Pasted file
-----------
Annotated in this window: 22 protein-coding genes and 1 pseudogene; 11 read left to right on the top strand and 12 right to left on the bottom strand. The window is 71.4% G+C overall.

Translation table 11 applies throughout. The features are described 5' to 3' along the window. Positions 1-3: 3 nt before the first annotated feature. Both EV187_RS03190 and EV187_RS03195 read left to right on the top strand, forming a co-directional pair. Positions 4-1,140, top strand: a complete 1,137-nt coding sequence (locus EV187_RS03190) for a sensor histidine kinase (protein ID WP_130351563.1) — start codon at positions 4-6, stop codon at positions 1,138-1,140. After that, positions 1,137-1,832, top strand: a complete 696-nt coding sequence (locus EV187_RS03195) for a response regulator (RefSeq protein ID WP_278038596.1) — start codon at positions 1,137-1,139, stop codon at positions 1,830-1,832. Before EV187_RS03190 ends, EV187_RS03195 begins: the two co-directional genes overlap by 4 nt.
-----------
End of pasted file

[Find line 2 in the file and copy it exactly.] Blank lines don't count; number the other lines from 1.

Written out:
Translation table 11 applies throughout. The features are described 5' to 3' along the window. Positions 1-3: 3 nt before the first annotated feature. Both EV187_RS03190 and EV187_RS03195 read left to right on the top strand, forming a co-directional pair. Positions 4-1,140, top strand: a complete 1,137-nt coding sequence (locus EV187_RS03190) for a sensor histidine kinase (protein ID WP_130351563.1) — start codon at positions 4-6, stop codon at positions 1,138-1,140. After that, positions 1,137-1,832, top strand: a complete 696-nt coding sequence (locus EV187_RS03195) for a response regulator (RefSeq protein ID WP_278038596.1) — start codon at positions 1,137-1,139, stop codon at positions 1,830-1,832. Before EV187_RS03190 ends, EV187_RS03195 begins: the two co-directional genes overlap by 4 nt.